An Interview with Robert Vaughan

I had the pleasure of meeting Robert Vaughan in NYC a few years back through the networker extraordinaire Bud Smith, and I've been a fan of Robert's work ever since. I'm delighted Robert found the time to stop by HCR during his many travels for this interview. Enjoy!

Hobo Camp Review (James Duncan): Your book Funhouse was recently listed in the New York Review of Books. Tell us a little about how Funhouse came to be, and your inspiration behind the stories within.  

Robert Vaughan: Overall, the FUNHOUSE theme was a nod to my love of carnivals, fairs, marching bands, and all of the glitterati that constitutes American small town folklore, and the book is a collection in four different sections. The second and third “movements” were both projects that independently started about five to six years ago. The “Hall of Mirrors” (kids in a classroom) were loosely based on a book that made a distinct impression on me when I was a kid: The Gashleycrumb Tinies by Edward Gorey. I also had the unique fortune of working with illustrator/ artist Bob Schofield who created exquisite renderings of each kid. The third section, “Tunnel of Love: DIVAS” was a nod to the female songstresses with whom I’ve been most smitten. I love lyrics, and in the “Notes” of Funhouse I explain how this project came to be, thanks to genius Joseph Quintela. Writer/ artist Eryk Wenziak then did the entire layout of each prose poem. The first section of the book, “Balloon Darts” are my newest flash fiction, or compressed stories, and the last or fourth section, “Ferris Wheel,” are more traditional short stories. 

HCR: I used to turn my nose up at flash, thinking it didn’t require the dedication it took to write longer stories and novels, but I’ve learned it fills a valuable gap between short stories and poetry, and is a little closer to poetry than longer fiction, in my opinion. Would you agree? Or is flash really on its own wavelength? 

RV: I agree wholeheartedly that flash seems to be connected to poetry, and even more so, prose poetry. There are two great collections called The Field Guide to Prose Poetry and The Field Guide to Writing Flash Fiction (Rose Metal Press) that illustrate how close these two genres are: step-siblings, or kissing cousins. Also I teach week long workshops based on “bending genres” or drawing from diverse genres (poetry, fiction, memoir, essay) and deciding what to incorporate into any written piece. There are so many contemporary writers already doing this in unique ways: Maggie Nelson, Sarah Manguso, Brian Blanchfield, Meg Tuite, Scott McClanahan, Len Kuntz. Too many more to list! I like to say that genres are important for bookstores, not for writers!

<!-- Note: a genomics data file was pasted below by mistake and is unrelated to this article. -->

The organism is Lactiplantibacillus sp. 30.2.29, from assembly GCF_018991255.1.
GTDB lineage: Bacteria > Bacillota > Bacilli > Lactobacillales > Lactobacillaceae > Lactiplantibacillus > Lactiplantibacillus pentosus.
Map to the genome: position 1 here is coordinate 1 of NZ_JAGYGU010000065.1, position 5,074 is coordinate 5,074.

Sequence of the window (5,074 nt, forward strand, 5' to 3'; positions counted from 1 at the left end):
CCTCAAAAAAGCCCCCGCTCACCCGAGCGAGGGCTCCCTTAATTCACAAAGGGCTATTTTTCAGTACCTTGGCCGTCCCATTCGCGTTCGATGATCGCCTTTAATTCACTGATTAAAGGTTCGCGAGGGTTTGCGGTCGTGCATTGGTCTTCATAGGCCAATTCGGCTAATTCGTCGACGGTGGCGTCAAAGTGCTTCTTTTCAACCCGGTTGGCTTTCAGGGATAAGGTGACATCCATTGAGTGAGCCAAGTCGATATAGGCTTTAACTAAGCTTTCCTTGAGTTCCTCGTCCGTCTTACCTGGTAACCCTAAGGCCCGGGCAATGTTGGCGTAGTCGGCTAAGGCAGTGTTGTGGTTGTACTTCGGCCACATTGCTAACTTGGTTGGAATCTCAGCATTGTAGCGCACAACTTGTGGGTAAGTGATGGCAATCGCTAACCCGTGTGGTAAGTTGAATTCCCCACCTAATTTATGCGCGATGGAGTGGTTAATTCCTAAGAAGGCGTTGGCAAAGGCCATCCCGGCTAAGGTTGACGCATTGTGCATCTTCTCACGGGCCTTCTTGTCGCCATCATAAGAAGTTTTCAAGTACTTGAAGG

HCR: What’s the best thing you’ve read so far in 2017? And who else are you looking forward to reading in the upcoming months? 

RV: I loved The Sarah Book by Scott McClanahan. Also, The Trip To Echo Spring by Olivia Laing. And I am currently enjoying Sherman Alexie’s memoir, You Don’t Have To Say You Love Me. I can’t wait to dive into Bud Smith’s new CCM book, Work. Also, Marie Howe’s poetry collection, Magdalene.

HCR: If you could enact one rule of thumb that all poets or editors or writers in general must follow, what would it be, and why?

RV: Rules are made to be broken. I think it is self-explanatory.

HCR: Do you have any new books or projects that are you working on? Tell us all about it!

RV: I’m working on a new project that is in the realm of poetry- memoir. I’m excited to take a course on exactly this topic at Omega, and respect the teacher, Nick Flynn, who’s collection, Some Ether, is among my favorites.

HCR: Ok, my last question I give everyone: You’re on the road with three other artists, of any era and medium, of any level of fame, success, or anonymity. Who do you choose to travel with, and why?

RV: William Burroughs- because he is simply a badass and murderer. Joni Mitchell- to talk over her lyrical, poetic songs, collections like Blue and Court and Spark. And Miranda July, so I can pick her quirky brain about how she gets her inspiration and ideas.

Robert Vaughan teaches workshops in hybrid writing, poetry, fiction at locations like UWM, Red Oak Writing, The Clearing, Synergia Ranch and Mabel Dodge Luhan House. He leads roundtables in Milwaukee, WI. He was a finalist for the Gertrude Stein Award for Fiction (2013, 2014). He was the head judge for the Bath International Flash Fiction Awards, 2016. His short fiction, ‘A Box’ was selected for Best Small Fictions 2016 (Queen’s Ferry Press). He is the Managing Editor at (b)OINK.

Vaughan is the author of five books: Microtones (Cervena Barva Press); Diptychs + Triptychs + Lipsticks + Dipshits (Deadly Chaps); Addicts & Basements (CCM), RIFT, co-authored with Kathy Fish (Unknown Press) and FUNHOUSE (Unknown Press). His blog:


  1. LOVE THIS! xxoo Robert Vaughan, you are a phenomenon!

  2. Great interview with Mr. Vaughan -- a dynamic force in the lit fiction world!

  3. Thanks so much, Meg Tuite and Anne Weisgerber! I appreciate your comments. And also, Thanks Hobo Camp review, and James Duncan for this opportunity!

  4. Loved reading this, Robert. So glad Meg posted! Adding more xoxo's. Thank you.

  5. Thanks Martha, I appreciate the read and letting me know, and the xxxx's and oooo's!!!


The views and opinions expressed throughout belong to the individual artists and may or may not coincide with those of the other artists (or editors) represented within the magazine. Hobo Camp Review supports a free-for-all atmosphere of artistic expression, so enjoy the poetry, fiction, opinions, and artwork within, read with an open mind, and comment wisely. Thanks for stopping by the Camp!